|Research Code Key|
|[E] Explanation||[O] Opinion||[W] Website||[R] Further Research||[Q] Quotation||[U] Useful||[!] Critical|
|[X] Exhibition||[T] Timeline||[I] Important||[>] Indent
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[O] A Post By: Darren Rowse
[U] My approach to asking permission to photograph people, especially in a foreign country.
1. I always ask for permission if the person will be the main subject of my photo – I figure that I’m a guest in another country and that I want to behave like I’d expect someone to behave if they were in my home – with respect and friendliness.
2. If a person is a minor subject in a larger photo I don’t seek permission – it’s just not logistically possible to ask everyone on a street if you can photograph them!
3. Getting ‘permission’ can mean different things in different situations – often it’s simply a matter of holding up your camera and smiling with a raised eyebrow. Other times you might actually ask but gesturing will usually be sufficient enough to get a nod or a shake of the head. I find that it’s quite rare to get knocked back from a friendly approach.
4. If permission is not given or I’m sensing the other person is not comfortable with my actions I always stop and politely move on. I’ve found that in come cultures people say yes just to be polite but don’t really want you to take their shot. If I’m getting these vibes I stop immediately.
5. Before you travel do some research on what is and isn’t acceptable culturally – last time I traveled I was amazed to see how many people in the tour group I was with who had no clues about the culture they were visiting. As a result they often dressed and acted very inappropriately and annoyed a lot of locals by breaking social taboos. While this isn’t directly related to taking photos it does have an impact upon those you meet along the way that you might wish to photograph.
6. Smiling at the person and maintaining strong eye contact before, during and after taking your photo does wonders – for starters it helps with getting permission, then it helps them relax and lastly it shows your appreciation and that you value the person. Show a genuine interest in the other person, their life and what they’re doing and you’ll not only get a great shot but you’ll leave a positive feeling with the person – you might even learn a thing or two and make a new friend.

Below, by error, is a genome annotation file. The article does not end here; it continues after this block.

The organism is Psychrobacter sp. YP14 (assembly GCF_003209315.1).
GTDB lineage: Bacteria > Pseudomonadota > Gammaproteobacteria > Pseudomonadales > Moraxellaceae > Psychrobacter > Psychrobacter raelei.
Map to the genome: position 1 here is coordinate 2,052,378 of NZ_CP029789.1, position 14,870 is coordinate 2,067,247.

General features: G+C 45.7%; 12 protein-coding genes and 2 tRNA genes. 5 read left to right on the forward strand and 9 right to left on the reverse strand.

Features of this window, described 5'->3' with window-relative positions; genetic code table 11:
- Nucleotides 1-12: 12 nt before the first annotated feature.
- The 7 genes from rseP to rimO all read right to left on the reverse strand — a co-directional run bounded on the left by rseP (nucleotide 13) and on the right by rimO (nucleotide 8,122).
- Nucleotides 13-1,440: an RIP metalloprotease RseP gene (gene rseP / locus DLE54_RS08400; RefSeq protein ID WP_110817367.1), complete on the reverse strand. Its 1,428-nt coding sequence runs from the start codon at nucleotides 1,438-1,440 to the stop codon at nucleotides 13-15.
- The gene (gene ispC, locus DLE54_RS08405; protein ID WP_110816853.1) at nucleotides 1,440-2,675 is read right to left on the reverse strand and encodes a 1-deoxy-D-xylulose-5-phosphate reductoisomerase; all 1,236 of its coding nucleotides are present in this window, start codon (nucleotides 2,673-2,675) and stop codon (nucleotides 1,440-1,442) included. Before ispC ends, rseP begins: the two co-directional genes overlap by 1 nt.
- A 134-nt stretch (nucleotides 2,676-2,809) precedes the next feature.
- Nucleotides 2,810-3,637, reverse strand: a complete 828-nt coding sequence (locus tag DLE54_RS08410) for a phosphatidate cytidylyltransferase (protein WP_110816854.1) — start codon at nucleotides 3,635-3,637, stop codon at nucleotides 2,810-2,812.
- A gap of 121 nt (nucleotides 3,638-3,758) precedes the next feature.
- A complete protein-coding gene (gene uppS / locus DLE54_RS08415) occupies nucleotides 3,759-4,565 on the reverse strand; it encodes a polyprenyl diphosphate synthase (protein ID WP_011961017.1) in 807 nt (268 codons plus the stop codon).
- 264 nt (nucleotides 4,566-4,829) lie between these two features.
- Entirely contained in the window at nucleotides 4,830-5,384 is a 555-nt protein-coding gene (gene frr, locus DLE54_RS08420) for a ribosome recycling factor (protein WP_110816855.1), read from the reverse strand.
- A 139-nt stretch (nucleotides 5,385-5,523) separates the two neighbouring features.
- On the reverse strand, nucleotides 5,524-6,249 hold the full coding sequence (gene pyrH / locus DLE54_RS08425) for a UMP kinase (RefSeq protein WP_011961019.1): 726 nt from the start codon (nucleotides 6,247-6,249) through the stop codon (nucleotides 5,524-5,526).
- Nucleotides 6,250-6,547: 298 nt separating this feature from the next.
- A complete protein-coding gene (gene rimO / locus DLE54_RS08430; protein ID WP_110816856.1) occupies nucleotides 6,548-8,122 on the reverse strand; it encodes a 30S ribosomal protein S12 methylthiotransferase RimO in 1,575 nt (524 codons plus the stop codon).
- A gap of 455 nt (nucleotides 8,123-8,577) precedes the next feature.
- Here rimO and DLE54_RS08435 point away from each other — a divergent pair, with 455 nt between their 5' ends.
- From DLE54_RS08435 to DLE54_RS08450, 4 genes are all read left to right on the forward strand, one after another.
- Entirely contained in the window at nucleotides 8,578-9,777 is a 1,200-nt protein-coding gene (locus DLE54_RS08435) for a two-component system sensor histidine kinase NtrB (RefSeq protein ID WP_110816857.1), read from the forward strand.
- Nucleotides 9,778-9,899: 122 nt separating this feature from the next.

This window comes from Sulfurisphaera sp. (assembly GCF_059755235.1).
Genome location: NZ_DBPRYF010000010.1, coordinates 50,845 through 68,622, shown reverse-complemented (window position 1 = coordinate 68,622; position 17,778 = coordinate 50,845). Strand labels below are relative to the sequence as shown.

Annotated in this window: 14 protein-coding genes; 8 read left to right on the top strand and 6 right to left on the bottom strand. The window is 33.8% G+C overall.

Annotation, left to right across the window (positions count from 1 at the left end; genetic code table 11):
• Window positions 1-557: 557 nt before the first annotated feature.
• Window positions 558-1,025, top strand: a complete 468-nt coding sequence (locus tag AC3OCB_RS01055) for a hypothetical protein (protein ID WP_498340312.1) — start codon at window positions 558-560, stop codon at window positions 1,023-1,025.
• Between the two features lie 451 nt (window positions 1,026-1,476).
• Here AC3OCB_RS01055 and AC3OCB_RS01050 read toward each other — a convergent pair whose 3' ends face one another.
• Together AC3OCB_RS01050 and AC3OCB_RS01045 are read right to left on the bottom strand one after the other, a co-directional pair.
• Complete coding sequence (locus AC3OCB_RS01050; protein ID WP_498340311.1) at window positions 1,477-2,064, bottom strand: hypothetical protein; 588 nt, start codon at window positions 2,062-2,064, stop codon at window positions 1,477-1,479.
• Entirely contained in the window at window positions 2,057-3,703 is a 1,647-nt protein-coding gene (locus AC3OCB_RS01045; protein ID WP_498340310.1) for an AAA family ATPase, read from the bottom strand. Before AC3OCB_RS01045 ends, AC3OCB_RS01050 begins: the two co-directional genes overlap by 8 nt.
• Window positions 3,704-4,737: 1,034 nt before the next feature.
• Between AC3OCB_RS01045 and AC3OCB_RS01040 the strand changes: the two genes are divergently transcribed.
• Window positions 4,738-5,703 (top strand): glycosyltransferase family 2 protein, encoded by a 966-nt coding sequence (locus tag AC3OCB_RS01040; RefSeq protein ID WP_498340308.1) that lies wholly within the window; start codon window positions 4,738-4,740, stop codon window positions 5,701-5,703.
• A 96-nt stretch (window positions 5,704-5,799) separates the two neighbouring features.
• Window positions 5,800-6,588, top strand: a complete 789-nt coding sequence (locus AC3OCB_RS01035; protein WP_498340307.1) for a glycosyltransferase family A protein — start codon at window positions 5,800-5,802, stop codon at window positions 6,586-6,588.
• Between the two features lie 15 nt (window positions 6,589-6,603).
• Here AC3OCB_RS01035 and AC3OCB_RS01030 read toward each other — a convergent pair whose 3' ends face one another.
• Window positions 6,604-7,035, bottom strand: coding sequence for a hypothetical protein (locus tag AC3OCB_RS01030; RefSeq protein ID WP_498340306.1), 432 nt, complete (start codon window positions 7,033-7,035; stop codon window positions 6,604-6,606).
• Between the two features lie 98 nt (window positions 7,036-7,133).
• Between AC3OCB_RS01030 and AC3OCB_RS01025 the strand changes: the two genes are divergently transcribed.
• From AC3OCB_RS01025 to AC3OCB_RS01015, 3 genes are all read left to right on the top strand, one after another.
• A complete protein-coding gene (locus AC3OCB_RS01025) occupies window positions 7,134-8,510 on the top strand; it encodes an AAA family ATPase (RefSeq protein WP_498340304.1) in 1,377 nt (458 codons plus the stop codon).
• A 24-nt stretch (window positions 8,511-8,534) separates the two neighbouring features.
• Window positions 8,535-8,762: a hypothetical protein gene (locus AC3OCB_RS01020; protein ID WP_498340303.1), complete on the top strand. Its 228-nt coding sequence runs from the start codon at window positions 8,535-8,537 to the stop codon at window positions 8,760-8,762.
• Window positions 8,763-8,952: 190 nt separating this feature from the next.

7. If I’m watching a performance or show where photography is allowed I don’t ask permission of individuals – I figure they’re doing it for some sort of payment and are used to it.
8. If photographing children I take extra care to get permission from a parent where there is one present. I think photographers need to be particularly careful in this area.
9. I don’t pay or tip people for photographs – I know many photographers do this but it’s something I’m not comfortable with. I do travel with little gifts from home (toys, pens, badges etc) which I like to give to people I meet along the way but don’t use these as ‘payments’ or bribes as such.
10. Don’t travel in a large group – One of the keys that I’ve found to getting good street photos of people is to travel in small groups or (when it’s safe to do so) alone. There’s something about a large group, all carrying cameras, coming up to a person that is very overwhelming. If I am traveling with a larger group I tend to hang back on the edges of the group and look for my own opportunities.
[U] As I’ve written before – “Keep in mind what you’d feel like if a stranger walked up to you in your neighborhood and asked for a photograph and act in a way that you’d want to be treated in that kind of situation.”